½ teaspoon salt
1 tablespoon olive oil
1 teaspoon basil
2 teaspoons parsley
½ teaspoon thyme
2½ cups chicken stock

Serves 4. Takes 1 hour.

PREPARATION

Cut chicken breasts into 3 pieces each and thighs into 2 pieces. Seed green chile. Dice green chile, carrot, garlic, onion, and tomato.

Rub chicken pieces with pepper and salt. Add chicken and olive oil to pot. Sauté at medium heat for 10 minutes or until chicken pieces are no longer pink on the outside. Stir occasionally. Remove chicken. Add green chile, carrot, garlic, and onion to pot. Sauté at medium-high heat for 5 minutes or until garlic and onion soften. Stir frequently.

Add basil, parsley, thyme, tomato, and chicken stock. Bring to boil using high heat. Stir occasionally. Add chicken pieces. Reduce heat to low and simmer for 30 minutes or until chicken is tender. Goes well with rice.

TIDBITS

1) This recipe calls for ½ green chile. Stores don’t sell a half of a green chile. Not even if you ask nicely. But then you’ll have an extra half green chile that you don’t need and won’t need. So you throw it away.

2) But all our lives, religious leaders, civic leaders, teachers, and parents have all instructed us with, “Waste not, want not.” Yet here we are, wasting a half chile. This sort of conflict stresses us. It drives our slowly mad, unless we buy a carton of ice cream. Ice cream reduces stress. And, of course, we always eat the entire carton. So we never waste a single bit of cream. Now we are, “Wasting not, wanting not.” We can once again feel good about ourselves and be at peace with the world. There you go.

 

Paul De Lancey, The Comic Chef, Ph.D.

My cookbook, Following Good Food Around the World, with its 180 wonderful recipes, my newest novel, Do Lutheran Hunks Eat Mushrooms, a hilarious apocalyptic thriller, and all my other books, are available on amazon.com.

Categories: cuisine, international, observations | Tags: , , , , , , , , , , , , , , , , , , , , , , , | 2 Comments

Non (Tajikistani Flat Bread)

Tajikistani Appetizer

NON
(Flat Bread)

INGREDIENTSnon

2¼ cups flour (2 more tablespoons later)
¾ teaspoon salt
¾ teaspoon sugar
2¼ teaspoons yeast
½ cup water
½ cup plain yogurt
2 tablespoons vegetable oil (1⅔ tablespoons more later)
1 tablespoon vegetable oil
2 tablespoons flour
2 teaspoons vegetable oil (½ teaspoon at a time)
½ teaspoon black onion seeds, aka nigella stiva
2 teaspoons minced shallot
Enough ice cubes to fill an 8″ casserole bowl or oven-safe pot

SPECIAL UTENSILS

cookie sheet
parchment paper
8″ casserole bowl or oven-safe pot

Makes 4 flat breads. Takes 3½-to-4 hours.

PREPARATION

Add 2¼ cups flour to large mixing bowl. Add salt, sugar, and yeast to separate spots on the sides of the flour. Use fist to make a well in the middle of the flour. Add water to well in flour. Knead all ingredients thoroughly for 5 minutes. Make a well in dough with fist. Add yogurt. Knead thoroughly for 5 minutes. Add a little bit of water, if necessary, to make a sticky dough.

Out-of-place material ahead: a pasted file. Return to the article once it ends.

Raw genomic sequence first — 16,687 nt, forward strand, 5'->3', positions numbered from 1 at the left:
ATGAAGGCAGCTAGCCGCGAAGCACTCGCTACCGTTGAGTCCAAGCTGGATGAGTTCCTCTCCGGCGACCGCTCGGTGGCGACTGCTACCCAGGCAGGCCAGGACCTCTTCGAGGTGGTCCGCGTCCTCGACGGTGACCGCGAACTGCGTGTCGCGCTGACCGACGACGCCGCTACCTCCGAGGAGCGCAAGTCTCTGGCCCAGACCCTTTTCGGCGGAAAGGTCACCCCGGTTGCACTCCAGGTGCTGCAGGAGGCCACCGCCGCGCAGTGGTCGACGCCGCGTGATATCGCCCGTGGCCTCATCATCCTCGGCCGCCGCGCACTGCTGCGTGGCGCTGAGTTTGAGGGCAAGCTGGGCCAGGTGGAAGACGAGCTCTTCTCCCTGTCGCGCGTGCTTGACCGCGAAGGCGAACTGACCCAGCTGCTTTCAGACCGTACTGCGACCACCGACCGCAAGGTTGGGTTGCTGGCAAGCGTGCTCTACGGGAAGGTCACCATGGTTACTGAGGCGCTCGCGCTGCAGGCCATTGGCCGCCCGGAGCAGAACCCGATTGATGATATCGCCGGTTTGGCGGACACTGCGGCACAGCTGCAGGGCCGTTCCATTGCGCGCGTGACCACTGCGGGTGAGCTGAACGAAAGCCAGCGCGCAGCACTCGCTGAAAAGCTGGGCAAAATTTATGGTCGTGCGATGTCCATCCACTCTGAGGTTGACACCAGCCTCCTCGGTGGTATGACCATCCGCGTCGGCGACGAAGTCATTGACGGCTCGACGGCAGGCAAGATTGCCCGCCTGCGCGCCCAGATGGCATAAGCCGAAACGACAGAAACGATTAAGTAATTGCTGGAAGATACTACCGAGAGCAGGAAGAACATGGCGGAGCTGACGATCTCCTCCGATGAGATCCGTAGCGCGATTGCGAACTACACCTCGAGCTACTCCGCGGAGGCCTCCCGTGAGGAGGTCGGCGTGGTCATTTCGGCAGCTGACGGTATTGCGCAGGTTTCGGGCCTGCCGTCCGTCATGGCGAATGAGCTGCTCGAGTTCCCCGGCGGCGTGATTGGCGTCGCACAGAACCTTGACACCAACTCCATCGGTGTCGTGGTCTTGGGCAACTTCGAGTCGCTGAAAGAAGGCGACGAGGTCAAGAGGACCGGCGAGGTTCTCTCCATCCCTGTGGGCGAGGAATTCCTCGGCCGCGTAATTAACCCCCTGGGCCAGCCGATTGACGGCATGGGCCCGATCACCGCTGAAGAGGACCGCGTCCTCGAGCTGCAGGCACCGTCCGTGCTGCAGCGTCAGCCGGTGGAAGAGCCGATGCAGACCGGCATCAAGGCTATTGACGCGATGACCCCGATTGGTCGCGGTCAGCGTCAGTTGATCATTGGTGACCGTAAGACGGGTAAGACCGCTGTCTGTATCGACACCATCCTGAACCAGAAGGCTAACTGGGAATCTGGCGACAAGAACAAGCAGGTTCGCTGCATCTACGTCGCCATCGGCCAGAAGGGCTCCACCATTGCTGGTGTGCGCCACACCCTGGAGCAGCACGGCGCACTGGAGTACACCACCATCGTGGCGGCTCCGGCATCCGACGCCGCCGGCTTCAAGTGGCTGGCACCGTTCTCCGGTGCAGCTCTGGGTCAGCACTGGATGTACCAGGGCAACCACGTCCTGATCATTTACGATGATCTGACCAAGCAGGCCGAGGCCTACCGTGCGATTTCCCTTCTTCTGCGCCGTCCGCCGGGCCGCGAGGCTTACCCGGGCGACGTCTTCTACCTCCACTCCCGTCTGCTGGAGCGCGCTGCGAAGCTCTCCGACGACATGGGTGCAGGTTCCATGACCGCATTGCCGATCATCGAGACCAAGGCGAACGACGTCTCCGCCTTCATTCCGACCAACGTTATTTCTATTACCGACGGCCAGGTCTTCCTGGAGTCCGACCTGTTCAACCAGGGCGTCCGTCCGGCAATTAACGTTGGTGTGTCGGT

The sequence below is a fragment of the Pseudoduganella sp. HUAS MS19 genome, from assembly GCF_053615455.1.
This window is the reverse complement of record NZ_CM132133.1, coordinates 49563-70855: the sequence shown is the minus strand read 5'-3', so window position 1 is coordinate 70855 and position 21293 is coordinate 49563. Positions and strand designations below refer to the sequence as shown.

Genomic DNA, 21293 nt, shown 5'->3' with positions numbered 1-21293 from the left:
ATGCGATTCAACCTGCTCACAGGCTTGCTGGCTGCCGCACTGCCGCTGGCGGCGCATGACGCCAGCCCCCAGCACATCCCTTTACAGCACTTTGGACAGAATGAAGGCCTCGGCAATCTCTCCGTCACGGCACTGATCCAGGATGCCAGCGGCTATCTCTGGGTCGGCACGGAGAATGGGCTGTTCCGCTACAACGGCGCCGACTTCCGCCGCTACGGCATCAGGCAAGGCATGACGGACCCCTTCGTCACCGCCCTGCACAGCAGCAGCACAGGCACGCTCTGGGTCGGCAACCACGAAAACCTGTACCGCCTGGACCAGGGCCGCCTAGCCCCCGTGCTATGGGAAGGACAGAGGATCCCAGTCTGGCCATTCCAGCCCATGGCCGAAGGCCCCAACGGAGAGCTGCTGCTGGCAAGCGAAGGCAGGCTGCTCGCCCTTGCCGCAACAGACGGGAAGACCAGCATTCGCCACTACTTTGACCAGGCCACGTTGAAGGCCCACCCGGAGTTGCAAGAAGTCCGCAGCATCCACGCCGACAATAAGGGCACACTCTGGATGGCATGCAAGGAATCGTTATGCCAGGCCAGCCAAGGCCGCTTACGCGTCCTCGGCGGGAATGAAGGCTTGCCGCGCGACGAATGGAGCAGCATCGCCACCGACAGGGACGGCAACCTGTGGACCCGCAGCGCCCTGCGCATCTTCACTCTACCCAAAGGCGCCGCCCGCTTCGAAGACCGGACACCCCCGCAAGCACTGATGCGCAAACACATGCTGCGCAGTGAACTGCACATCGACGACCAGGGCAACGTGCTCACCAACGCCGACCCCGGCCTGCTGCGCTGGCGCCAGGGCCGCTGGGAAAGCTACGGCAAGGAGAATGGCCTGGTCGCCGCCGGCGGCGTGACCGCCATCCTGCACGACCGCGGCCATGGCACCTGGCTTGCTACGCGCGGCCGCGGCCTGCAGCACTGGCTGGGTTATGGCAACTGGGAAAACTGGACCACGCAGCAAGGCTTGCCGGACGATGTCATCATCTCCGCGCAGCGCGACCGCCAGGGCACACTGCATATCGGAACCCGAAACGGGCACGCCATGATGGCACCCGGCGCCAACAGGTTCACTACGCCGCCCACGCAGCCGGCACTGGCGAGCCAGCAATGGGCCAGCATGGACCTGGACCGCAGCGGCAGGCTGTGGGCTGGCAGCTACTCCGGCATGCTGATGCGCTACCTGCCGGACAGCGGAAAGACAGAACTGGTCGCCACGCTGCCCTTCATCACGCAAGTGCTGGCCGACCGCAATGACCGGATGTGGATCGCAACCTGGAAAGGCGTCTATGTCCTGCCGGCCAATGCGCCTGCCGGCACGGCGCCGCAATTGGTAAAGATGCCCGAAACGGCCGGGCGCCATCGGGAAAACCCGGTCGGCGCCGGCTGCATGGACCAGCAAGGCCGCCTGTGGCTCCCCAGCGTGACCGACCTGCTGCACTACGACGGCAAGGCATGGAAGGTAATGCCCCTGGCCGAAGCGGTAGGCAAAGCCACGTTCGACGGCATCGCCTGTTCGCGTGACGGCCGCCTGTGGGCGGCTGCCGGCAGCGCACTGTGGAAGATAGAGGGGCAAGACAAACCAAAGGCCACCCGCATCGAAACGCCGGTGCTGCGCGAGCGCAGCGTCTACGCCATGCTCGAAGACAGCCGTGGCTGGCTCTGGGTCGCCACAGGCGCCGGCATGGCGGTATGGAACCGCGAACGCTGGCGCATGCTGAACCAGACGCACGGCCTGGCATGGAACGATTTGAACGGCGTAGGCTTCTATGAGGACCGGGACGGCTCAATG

Spread 2 tablespoons vegetable oil on flat surface. Add dough to flat surface. Knead for 10 minutes or until dough becomes smooth. Make dough into ball. Spread 1 tablespoon vegetable oil to sides of large mixing bowl. Put dough ball in mixing bowel. Cover with kitchen towel or plastic wrap. Let dough rise for 1½-to-2 hours or until it doubles in size.

Cover flat surface with parchment paper. Dust parchment paper with 2 tablespoons flour. Add dough to surface. Flatten dough with hands to knock excess air out. Form dough into ball again. Cover with kitchen towel or plastic wrap. Let sit for 30 minutes-to-1 hour or until dough doubles in size a second time.

While dough is doubling in size a second time, put cookie sheet on top rack in oven and heat to 500 degrees. (You really do want the cookie sheet to be hot when you place the dough circles on it.) Divide into 8 balls. Roll balls out until they are 6″ wide circles. Use a fork to make a 4″ circular depression in the middle of each dough circle. Add an equal amount of shallot to each depression. Brush an ½ teaspoon vegetable oil over each dough circle. Sprinkle onion seeds equally over each dough circle.

Remove cookie sheet from oven. Carefully slide dough covered parchment paper onto HOT cookie sheet. (For goodness sake, use oven mitts.) Place cook sheet on upper rack in oven. Add ice cubes to casserole bowl. Place casserole bowl on lower rack in oven. (This will gradually create steam.) Bake at 500 degrees for 7-to-15 minutes or until breads turn golden brown. Serve hot.

TIDBITS